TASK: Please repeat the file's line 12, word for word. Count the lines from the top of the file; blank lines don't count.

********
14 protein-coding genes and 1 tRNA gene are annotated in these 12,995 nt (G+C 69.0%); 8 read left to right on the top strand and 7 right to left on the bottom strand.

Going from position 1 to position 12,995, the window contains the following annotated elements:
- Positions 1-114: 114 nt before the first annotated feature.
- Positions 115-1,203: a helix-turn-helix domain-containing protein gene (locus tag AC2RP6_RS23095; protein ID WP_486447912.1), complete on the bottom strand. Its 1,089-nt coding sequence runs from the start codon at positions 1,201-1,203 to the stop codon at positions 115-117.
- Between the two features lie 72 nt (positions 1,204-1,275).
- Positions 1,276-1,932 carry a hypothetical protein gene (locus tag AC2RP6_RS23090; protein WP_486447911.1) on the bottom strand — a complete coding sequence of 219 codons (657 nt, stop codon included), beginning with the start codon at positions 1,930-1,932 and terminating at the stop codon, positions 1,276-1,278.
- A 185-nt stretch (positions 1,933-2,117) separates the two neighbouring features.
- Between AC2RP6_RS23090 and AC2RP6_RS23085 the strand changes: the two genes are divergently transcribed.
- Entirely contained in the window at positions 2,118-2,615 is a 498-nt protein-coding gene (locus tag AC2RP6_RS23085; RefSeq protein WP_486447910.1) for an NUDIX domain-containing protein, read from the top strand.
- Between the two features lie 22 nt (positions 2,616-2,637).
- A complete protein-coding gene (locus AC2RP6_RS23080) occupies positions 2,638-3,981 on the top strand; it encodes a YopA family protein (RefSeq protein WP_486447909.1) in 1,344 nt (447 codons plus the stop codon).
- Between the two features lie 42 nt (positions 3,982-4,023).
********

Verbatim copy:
- Between the two features lie 42 nt (positions 3,982-4,023).